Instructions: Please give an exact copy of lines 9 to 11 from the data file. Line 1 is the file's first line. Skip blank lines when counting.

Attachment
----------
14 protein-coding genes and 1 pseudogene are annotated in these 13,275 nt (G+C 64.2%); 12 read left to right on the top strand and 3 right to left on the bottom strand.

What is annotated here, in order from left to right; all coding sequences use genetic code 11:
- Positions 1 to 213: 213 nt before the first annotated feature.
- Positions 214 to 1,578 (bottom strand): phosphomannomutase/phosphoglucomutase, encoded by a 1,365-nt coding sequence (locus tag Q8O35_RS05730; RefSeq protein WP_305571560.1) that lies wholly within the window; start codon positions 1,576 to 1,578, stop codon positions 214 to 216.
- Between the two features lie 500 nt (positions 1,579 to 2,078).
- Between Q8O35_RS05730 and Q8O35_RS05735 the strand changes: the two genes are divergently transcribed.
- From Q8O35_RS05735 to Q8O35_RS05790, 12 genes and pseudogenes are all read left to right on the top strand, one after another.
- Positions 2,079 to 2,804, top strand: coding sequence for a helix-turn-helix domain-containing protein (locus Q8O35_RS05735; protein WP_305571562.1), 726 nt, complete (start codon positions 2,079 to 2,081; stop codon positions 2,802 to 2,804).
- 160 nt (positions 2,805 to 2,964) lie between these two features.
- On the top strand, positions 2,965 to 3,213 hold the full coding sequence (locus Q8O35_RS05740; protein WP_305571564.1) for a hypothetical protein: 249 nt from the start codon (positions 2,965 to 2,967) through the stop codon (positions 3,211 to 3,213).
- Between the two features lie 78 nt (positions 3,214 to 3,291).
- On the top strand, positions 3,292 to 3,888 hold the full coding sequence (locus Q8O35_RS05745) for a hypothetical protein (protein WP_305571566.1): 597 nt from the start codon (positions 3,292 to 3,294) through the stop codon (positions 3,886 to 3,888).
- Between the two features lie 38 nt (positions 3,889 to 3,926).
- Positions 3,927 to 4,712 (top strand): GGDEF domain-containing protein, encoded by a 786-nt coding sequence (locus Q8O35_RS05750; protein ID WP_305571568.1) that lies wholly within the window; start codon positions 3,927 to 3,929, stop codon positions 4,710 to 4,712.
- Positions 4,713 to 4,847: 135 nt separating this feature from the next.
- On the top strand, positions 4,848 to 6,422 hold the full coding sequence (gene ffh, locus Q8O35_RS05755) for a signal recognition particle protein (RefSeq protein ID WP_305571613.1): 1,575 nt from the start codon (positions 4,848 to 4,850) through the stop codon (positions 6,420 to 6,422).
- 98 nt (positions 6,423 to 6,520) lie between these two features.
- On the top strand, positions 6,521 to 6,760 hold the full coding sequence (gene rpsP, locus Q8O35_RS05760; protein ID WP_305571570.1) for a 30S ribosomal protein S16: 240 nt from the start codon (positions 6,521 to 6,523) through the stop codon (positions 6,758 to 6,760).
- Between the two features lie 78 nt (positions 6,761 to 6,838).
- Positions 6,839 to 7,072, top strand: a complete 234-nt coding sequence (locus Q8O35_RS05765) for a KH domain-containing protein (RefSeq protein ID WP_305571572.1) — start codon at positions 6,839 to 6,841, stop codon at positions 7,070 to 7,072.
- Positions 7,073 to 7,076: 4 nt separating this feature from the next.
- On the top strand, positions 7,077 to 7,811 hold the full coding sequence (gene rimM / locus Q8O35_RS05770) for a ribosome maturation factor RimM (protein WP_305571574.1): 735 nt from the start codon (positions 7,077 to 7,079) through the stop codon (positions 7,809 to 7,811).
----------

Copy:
- 160 nt (positions 2,805 to 2,964) lie between these two features.
- On the top strand, positions 2,965 to 3,213 hold the full coding sequence (locus Q8O35_RS05740; protein WP_305571564.1) for a hypothetical protein: 249 nt from the start codon (positions 2,965 to 2,967) through the stop codon (positions 3,211 to 3,213).
- Between the two features lie 78 nt (positions 3,214 to 3,291).